My Eating Out in Alsace, Basel and Baden page in another corner of this site is my personal and opinionated selection of good spots to eat out in our three-cornered region: Alsace/France, Basel/Switzerland and Baden/Germany. Trouble is, it’s a bit like Topsy: it just growed and growed. It got so out of hand, I finally decided it needed a spot of pruning and some separating and re-planting.
I’ve now split the reviews into three separate sub-pages, Alsace, Basel and Baden. Between them all you should find something for every occasion, whether you’re after a budget Indian or a big birthday blowout. A key factor is that they’re all (for me) happiness-producing kinds of places, ones that I’d go back to (and frequently do).
Recent additions to the Alsace page include a great little wine bar in Colmar called L’Un des Sens. It’s the perfect answer for anyone who’s into quirky, interesting, mainly ‘natural’ wines, with a big selection on offer by the glass. They also serve toothsome charcuterie, gorgeous cheeses and wicked bread to mop up the wine, and there’s a tempting little terrace out front for whenever the sun returns to these parts.
Another fave is A Table Chez Marie in Hagenthal-le-Bas. For reasons I find hard to fathom, it’s a place that divides opinions so I find myself waging a one-woman campaign for their style of cooking: French bistro with some cheeky little twists and turns, like the exquisite waste-not-want-not soup featured on the header to this page, made from broad bean/fava pods, stock and light cream and served with little crostini-type mouthfuls topped with goat’s cheese, crunchy lardons and double-peeled beans; or the home-smoked salmon tartare (below) with some of the best chips in the business (and this from somone who really, really doesn’t do frites).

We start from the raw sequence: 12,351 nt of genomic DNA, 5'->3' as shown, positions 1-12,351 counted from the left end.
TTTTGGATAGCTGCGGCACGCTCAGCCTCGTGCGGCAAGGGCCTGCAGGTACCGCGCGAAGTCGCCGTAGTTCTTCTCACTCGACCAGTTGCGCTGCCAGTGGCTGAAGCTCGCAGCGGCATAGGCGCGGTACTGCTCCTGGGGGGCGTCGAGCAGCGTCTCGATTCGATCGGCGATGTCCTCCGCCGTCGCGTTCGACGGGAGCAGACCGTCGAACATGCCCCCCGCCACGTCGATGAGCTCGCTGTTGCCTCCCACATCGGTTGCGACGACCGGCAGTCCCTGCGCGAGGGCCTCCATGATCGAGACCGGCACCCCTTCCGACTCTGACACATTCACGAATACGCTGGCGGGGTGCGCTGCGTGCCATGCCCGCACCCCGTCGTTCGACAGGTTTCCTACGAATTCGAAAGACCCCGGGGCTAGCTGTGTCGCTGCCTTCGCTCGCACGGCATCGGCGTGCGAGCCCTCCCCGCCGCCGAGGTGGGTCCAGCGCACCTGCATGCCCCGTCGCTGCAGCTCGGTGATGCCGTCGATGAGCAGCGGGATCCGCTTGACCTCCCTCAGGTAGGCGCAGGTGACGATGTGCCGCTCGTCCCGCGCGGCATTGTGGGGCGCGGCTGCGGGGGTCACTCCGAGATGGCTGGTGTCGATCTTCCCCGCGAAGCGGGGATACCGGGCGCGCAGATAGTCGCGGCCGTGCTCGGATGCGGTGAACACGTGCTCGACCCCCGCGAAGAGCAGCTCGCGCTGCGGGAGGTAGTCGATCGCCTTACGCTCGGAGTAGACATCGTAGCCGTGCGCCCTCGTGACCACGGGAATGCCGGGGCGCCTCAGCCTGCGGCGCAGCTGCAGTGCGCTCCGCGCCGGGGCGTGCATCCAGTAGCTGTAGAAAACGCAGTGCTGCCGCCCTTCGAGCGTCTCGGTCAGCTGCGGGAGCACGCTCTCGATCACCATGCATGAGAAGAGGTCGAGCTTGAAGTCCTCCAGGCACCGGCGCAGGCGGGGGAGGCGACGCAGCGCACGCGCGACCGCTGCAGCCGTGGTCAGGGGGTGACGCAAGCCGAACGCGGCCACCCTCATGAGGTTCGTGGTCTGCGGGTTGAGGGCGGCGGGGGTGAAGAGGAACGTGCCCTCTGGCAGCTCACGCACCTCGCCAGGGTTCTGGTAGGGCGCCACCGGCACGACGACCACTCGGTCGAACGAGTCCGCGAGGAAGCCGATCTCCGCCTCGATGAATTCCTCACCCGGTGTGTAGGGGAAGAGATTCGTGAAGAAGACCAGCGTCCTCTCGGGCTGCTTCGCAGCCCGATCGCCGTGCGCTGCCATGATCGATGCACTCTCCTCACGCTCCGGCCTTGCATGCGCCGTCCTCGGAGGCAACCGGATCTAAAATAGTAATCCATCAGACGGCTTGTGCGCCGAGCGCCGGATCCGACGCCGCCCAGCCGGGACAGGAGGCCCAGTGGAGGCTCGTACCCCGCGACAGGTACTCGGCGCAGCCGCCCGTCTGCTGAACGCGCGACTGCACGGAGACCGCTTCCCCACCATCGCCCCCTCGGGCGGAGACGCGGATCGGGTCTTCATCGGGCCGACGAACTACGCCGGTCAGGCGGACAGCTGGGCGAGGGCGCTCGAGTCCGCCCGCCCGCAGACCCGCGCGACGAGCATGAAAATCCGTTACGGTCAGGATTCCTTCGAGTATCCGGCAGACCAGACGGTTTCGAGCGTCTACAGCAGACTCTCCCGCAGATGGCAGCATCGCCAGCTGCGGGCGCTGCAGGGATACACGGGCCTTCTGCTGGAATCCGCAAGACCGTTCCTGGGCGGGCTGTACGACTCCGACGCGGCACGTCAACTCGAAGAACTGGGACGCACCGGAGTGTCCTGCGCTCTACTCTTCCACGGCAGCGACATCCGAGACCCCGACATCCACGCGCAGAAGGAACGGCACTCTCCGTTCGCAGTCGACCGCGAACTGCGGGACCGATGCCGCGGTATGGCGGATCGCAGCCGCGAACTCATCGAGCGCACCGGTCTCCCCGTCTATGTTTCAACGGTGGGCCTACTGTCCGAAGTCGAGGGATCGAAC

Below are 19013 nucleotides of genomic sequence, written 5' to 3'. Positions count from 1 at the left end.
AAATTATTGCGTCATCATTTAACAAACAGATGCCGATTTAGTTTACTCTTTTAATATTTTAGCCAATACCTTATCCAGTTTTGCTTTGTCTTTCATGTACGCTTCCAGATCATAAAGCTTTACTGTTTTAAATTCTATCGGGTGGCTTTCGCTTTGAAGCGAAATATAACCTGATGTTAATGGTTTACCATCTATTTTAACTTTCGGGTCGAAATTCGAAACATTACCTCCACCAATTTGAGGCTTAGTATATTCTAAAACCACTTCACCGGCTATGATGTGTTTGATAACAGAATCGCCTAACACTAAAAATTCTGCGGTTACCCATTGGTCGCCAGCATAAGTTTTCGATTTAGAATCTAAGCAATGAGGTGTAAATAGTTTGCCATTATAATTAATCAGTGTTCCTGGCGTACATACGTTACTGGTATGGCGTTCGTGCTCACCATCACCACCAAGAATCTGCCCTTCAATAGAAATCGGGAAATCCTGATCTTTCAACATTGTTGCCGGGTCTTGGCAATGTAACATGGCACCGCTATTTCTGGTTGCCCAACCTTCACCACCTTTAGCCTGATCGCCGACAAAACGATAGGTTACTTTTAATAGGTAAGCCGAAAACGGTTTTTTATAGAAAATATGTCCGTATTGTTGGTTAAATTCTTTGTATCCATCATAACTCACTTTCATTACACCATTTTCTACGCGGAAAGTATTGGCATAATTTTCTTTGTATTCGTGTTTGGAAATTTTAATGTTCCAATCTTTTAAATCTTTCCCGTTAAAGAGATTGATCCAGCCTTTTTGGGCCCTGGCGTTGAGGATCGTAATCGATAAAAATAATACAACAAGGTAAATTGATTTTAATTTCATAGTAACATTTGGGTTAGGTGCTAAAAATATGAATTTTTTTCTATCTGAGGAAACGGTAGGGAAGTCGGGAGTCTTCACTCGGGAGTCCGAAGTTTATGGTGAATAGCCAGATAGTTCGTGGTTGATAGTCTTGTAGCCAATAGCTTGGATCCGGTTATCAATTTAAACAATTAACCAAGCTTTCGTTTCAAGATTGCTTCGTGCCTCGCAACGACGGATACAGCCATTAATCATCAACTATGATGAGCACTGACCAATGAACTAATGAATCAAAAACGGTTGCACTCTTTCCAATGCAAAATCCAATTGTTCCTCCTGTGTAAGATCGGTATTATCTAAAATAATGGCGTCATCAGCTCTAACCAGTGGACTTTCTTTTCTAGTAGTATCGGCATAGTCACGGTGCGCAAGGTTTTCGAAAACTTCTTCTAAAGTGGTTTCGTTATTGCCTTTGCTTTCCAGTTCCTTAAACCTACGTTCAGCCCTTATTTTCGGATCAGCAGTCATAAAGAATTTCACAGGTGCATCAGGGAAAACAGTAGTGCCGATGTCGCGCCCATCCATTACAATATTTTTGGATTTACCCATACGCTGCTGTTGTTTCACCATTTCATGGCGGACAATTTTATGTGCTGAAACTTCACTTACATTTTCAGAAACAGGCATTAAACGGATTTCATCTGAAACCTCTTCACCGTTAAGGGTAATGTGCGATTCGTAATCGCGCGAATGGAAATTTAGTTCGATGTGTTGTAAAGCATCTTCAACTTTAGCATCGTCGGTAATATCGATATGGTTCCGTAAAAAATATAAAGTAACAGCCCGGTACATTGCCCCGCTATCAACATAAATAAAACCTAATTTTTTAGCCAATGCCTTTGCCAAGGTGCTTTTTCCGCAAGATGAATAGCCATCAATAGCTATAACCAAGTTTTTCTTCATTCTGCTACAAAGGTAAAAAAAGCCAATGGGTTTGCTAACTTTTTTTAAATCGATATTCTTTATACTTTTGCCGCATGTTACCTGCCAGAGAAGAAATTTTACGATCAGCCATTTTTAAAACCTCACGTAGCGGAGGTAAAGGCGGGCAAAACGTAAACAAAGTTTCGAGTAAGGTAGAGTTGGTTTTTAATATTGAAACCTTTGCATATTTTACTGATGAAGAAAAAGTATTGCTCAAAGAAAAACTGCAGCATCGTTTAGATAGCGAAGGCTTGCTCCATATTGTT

Another new entry is La Maison de l’Inde in Saint Louis, where they do north Indian food with huge panache and great good humour and at eye-rubbing prices (eye-rubbingly reasonable, that is). No pics of their gorgeous pakoras, samosas, kormas, chicken tikka masalas and garlic naan bread, so you’ll just have to go see for yourself if you haven’t already done so – though it seems that just about everyone knew about this place but me, and I’m a bit late to the party.
The Auberge Sundgovienne, a family-owned country inn on the main road just outside Altkirch towards Belfort has had a makeover – I’m pining to test their new terrace and catch up on the summer menu and good wine list. Last time we were torn between their fishy offerings (viz turbot, below), the Irish beef and the racks of lamb.
La Cheneaudière, a relaxing Relais & Chateaux hotel with restaurant up in the Vosges at Colroy-la-Roche is another newbie to the Alsace page, included in my recent lineup for Decanter of top dining spots in Alsace. Chef Roger Bouhassoun does food with attitude and a strong sense of ‘somewhereness’ (soft-boiled eggs with chanterelles from the Vosges and the chef’s home-cured ham (below), locally farmed snails bathed in a herby foam, slow-cooked pigeon breast with the legs parcelled up in crisp brik pastry). Sommelier Rodrigue Palvadeau is a mine of info and well attuned to what’s new in the vineyards of Alsace – thanks to him we discovered the wines of Vignoble des Deux Lunes in Wettolsheim, run by the two sparky Buecher sisters.
Stop press: a brand-new addition this week (2 June) is Ferme Auberge Deybach in Schnepfenried, situated at 1000 metres in the Vosges, high in the Munster valley. Count on the classic repas marcaire, which consists of a slab of tourte (pork pie in flaky pastry, served warm), kassler (smoked pork loin) with the unspellable, unpronounceable and unbelievably delicious roigabragelti (a gratin of potatoes, onions and tons of butter) and to wrap things up, a choice of meringue glacée or the house Munster cheese, made from the milk of the speckled Vosgienne cows grazing just outside the window.